Throughout 2015, reproductive-rights issues have made headlines, and the news has mostly been bad.
From deceptive videos intended to discredit Planned Parenthood to more clinic closures and the recent shooting at a Planned Parenthood clinic in Colorado, legislators and anti-abortion extremists are unrelenting in their efforts to push abortion out of reach. While there has been a large flood of support for Planned Parenthood and other reproductive-health providers, clinics and their staff, rallies and protests are predominantly white, when, in reality, abortion access and reproductive-health care are more significant issues for black women than for any other group.
Black women have a higher rate of unintended pregnancy than white or Hispanic women and are more likely to have an abortion as a result. According to the Guttmacher institute, around 42 percent of abortion patients are poor. For women living in poverty, even with limited health care, accessing high-quality contraception remains difficult. Many factors can prevent a woman from being able to use her chosen method of birth control consistently, including the distance from the clinic, cost of birth control and lack of awareness of no-co-pay birth control options.
Moreover, impediments caused by life events, relationship changes, personal crises, and cultural or linguistic barriers, all of which are common among all women, become magnified when you are low-income, already very busy, stressed and living paycheck to paycheck with children (since 60 percent of women who have an abortion already have children).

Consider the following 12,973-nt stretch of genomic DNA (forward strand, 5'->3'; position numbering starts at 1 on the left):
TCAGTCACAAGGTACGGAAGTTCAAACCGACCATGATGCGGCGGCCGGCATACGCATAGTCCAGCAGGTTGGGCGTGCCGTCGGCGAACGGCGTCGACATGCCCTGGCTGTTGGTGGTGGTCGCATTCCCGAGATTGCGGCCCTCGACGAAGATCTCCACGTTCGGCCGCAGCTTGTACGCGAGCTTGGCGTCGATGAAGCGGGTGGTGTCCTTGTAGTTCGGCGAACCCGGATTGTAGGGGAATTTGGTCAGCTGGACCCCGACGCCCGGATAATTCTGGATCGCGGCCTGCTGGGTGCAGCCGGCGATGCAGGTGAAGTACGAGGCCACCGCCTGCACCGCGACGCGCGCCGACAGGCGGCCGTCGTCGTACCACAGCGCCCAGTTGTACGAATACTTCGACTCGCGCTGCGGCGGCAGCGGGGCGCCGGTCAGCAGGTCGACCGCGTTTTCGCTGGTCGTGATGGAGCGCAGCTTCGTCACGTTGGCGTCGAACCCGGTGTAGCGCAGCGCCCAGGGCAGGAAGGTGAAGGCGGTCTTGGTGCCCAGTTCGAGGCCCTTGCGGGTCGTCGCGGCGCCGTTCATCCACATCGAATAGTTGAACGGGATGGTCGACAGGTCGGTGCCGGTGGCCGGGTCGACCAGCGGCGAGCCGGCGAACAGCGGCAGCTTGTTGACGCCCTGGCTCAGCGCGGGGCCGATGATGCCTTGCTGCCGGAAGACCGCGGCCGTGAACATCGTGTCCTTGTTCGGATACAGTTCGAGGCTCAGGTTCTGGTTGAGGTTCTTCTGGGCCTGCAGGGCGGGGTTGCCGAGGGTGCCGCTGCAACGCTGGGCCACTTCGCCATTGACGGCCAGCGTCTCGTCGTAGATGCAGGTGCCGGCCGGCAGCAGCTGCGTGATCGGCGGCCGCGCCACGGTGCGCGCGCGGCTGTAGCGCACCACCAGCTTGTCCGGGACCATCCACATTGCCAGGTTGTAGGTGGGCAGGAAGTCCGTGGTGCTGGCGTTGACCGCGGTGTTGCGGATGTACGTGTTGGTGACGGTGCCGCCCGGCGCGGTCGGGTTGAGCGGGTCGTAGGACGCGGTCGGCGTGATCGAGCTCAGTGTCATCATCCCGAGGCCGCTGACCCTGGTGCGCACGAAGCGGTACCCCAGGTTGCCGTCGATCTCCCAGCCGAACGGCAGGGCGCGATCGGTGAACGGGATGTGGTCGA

Access to abortion and reproductive-health care is challenged further when legislative restrictions close clinics, forcing women to travel longer distances to receive care and comply with mandatory waiting periods. Nowhere is this felt more than in a place like Texas. Despite then-state Sen. Wendy Davis’ valiant 11-hour filibuster, anti-abortion bill H.B. 2 was passed by a predominantly anti-choice Legislature and signed by Gov. Rick Perry in 2013.
As a result of this law’s provisions, over half of the clinics in the state have closed, leaving Whole Woman’s Health, which provides gynecological-health services in several states, as one of the few remaining abortion providers in Texas.
“Clinics that are still open, even with H.B. 2, have very long wait lists, very long,” said Marva Sadler, director of clinical services at Whole Woman’s Health in Texas.
The clinic closures—including the closing of the Whole Woman’s Health clinic in Beaumont—have hit some predominantly black communities in Texas particularly hard.
“Our Beaumont clinic [saw] a majority [of] African-American women, and the majority are low-income,” said Sadler. Travel is not an option for them because of a lack of financial resources. “They’ve never been out of the city of Beaumont, Texas. Our clients in Fort Worth, they might have [money]. In Beaumont they just don’t have it.”
Many activists argue that while Roe v. Wade in 1973 established a woman’s right to choose, it means nothing if women cannot access services because of a lack of financial resources or legal restrictions. This falls hardest on women of color and those struggling to get by.